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The United Nations human rights office said today that images shown by a British news program of the alleged torture of patients in Syrian hospitals were “shocking” and similar to those received by UN-mandated investigators.

“The pictures shown on Channel 4 last night are truly shocking, and unfortunately very much in accordance with evidence that has been accumulated in the Human Rights Council-mandated fact-finding mission and commission of inquiry reports on Syria,” said Rupert Colville, spokesperson for the Office of the UN High Commissioner for Human Rights (OHCHR).

The OHCHR fact-finding mission and the independent Commission of Inquiry that investigated the violations in Syria concluded that crimes against humanity may have been committed since March last year when the popular uprising – similar to the Arab Spring protests seen across North Africa and the Middle East – began.

Mr. Colville noted that gross human rights violations, including torture, under the cloak of emergency legislation, have been documented in Syria since 1963.

“The brutality of the country’s security forces is notorious, and a number of the security and intelligence agencies act as independent entities and are involved in matters beyond their official functions. They enjoy immunity from prosecution by law,” he told reporters in Geneva.

Methods of torture, most of which are known to have been used in Syria over many years, include severe beatings, electric shocks, suspension for long periods by the limbs, psychological torture and routine humiliation, he stated.

The November 2011 report by the commission of inquiry documented cases of injured people taken to military hospitals, where they were beaten and tortured during interrogation, said Mr. Colville.

Torture and killings reportedly took place in the Homs Military Hospital – the hospital shown in the Channel 4 images – by security forces dressed as doctors and allegedly acting with the complicity of medical personnel.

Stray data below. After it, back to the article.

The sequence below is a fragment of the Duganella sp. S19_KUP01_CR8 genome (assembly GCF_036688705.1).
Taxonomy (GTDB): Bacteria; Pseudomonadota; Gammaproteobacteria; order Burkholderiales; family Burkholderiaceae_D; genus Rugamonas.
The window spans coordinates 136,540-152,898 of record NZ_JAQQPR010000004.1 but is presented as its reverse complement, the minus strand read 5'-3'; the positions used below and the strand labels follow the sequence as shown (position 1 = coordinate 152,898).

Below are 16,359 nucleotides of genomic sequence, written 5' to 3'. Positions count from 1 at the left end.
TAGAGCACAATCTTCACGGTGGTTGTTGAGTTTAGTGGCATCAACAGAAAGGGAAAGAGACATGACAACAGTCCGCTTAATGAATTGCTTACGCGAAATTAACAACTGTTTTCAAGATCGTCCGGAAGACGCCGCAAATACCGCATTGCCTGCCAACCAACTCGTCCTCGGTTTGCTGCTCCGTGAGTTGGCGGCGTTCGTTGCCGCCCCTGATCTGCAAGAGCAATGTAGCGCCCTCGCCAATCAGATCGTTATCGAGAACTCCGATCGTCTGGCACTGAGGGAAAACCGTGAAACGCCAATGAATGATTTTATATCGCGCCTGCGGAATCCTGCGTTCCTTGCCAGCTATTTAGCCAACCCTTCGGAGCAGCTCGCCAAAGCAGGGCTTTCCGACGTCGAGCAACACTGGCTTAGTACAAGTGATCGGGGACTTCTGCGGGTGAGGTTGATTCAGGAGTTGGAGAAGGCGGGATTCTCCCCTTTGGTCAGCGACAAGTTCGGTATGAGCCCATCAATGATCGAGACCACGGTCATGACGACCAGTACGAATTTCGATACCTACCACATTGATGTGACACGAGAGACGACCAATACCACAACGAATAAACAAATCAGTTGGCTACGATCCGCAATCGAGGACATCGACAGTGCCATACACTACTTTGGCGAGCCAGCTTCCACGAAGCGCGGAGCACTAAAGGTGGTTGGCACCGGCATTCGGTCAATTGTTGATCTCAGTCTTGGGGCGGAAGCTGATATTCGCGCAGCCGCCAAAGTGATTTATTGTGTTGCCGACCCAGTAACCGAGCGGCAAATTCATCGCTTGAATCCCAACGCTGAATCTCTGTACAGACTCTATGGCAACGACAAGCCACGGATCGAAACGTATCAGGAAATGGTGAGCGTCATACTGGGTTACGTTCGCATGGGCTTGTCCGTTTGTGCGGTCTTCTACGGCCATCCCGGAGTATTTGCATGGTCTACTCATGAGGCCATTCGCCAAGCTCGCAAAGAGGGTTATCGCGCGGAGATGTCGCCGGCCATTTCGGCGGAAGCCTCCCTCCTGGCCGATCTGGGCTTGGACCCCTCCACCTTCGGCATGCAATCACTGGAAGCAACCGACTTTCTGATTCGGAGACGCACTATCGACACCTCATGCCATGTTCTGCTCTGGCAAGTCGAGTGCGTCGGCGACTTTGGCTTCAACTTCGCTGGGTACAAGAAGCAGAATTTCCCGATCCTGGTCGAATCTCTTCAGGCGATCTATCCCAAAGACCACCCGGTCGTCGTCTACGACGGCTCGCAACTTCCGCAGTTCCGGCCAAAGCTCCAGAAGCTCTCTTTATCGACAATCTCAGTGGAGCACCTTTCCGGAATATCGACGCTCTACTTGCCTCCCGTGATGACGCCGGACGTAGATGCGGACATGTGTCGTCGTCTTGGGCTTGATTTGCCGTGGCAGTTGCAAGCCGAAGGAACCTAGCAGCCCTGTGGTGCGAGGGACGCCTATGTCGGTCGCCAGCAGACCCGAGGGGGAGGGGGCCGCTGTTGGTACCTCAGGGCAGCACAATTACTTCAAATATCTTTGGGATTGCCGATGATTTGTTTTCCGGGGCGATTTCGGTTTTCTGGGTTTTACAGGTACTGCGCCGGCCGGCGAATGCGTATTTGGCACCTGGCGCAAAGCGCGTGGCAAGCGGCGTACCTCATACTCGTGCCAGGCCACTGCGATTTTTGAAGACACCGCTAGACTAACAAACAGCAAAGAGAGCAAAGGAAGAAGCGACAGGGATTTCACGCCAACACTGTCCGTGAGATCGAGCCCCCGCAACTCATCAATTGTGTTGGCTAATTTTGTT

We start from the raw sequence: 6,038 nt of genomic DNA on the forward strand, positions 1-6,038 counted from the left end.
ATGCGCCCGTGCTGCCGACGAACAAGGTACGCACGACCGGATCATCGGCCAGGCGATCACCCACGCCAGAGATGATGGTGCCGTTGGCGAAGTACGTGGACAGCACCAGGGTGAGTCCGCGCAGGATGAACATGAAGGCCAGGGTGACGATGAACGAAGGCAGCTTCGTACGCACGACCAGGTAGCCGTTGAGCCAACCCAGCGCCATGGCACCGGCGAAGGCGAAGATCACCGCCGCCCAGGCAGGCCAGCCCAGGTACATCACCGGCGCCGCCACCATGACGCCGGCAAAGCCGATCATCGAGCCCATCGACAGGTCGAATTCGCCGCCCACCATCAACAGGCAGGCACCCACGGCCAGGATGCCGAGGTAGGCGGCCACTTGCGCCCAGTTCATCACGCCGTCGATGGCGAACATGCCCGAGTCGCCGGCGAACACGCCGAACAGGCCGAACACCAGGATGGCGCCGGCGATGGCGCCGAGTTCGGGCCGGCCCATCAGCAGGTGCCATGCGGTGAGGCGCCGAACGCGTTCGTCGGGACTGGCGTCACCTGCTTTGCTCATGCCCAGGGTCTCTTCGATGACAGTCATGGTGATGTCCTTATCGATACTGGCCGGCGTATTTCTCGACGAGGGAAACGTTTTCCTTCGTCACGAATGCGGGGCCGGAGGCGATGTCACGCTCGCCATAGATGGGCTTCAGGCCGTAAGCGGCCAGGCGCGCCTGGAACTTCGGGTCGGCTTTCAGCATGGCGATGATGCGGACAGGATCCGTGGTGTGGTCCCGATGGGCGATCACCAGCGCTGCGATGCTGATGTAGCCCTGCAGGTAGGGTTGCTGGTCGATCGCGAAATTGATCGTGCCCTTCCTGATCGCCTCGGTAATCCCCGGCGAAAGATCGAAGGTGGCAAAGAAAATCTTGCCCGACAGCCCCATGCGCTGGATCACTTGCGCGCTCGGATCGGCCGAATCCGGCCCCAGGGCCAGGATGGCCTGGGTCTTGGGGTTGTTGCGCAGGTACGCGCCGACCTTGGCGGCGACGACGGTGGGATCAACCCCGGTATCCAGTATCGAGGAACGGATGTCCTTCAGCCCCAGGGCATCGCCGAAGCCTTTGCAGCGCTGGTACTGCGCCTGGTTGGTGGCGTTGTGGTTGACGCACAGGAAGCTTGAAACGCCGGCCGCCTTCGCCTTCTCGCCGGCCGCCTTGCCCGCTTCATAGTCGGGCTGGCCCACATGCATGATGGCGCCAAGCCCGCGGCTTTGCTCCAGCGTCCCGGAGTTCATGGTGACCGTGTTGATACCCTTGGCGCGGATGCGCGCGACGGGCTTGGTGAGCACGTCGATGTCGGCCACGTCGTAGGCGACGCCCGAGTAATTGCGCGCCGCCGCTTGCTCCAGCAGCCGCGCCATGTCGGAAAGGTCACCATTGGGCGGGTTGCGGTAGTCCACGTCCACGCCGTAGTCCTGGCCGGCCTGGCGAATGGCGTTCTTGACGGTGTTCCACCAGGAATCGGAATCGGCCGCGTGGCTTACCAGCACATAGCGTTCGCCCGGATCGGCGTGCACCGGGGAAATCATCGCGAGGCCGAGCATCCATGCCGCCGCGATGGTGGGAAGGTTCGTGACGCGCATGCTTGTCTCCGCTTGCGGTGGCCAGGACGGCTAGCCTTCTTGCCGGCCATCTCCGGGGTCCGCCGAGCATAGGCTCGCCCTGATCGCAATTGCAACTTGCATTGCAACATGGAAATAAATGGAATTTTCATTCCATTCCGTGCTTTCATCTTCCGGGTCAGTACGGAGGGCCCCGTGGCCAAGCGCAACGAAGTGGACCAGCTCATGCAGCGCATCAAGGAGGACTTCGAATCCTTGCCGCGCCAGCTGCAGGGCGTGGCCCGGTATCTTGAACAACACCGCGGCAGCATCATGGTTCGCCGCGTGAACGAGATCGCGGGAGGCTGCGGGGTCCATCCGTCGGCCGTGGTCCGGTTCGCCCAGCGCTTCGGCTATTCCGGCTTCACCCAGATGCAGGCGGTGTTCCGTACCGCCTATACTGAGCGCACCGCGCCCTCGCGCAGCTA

Consistent testimonies received by both the commission and the fact-finding mission described how members of the security forces tracked down wounded protesters in both public and private hospitals. In early June and late July, security forces allegedly conducted raids in hospitals in Hama, and injured demonstrators were arrested and taken to military hospitals, where they were reportedly interrogated and tortured.

“When widespread and systematic, torture amounts to a crime against humanity,” Mr. Colville stated.

Fadéla Chaib, a spokesperson for the UN World Health Organization (WHO), stressed that hospitals should remain places where people could seek help in a secure environment, where health workers could go about their business neutrally and securely.

While very little information from the ground was available, she added, it was presumed that conditions in hospitals were “difficult.”

UN Emergency Relief Coordinator Valerie Amos is scheduled to arrive in Syria tomorrow to urge parties to the conflict to allow in humanitarian assistance, while the Joint Special Envoy of the UN and the League of Arab States, Kofi Annan, is due in the region to begin efforts to end the crisis.

Meanwhile, the High Commissioner for Refugees (UNHCR) said that as many as 2,000 refugees from Syria may have crossed into Lebanon in the past two days but it was unclear how many had remained.

The agency is currently assessing the situation, spokesperson Sybella Wilkes told reporters, adding that the majority were fleeing violence in Al Qusayr, south of Homs, and many of them were accommodated with host families and a few families were in a mosque in Aarsal. UNHCR and partners are undertaking needs assessments, and essential food and non-food items are being sent to the area.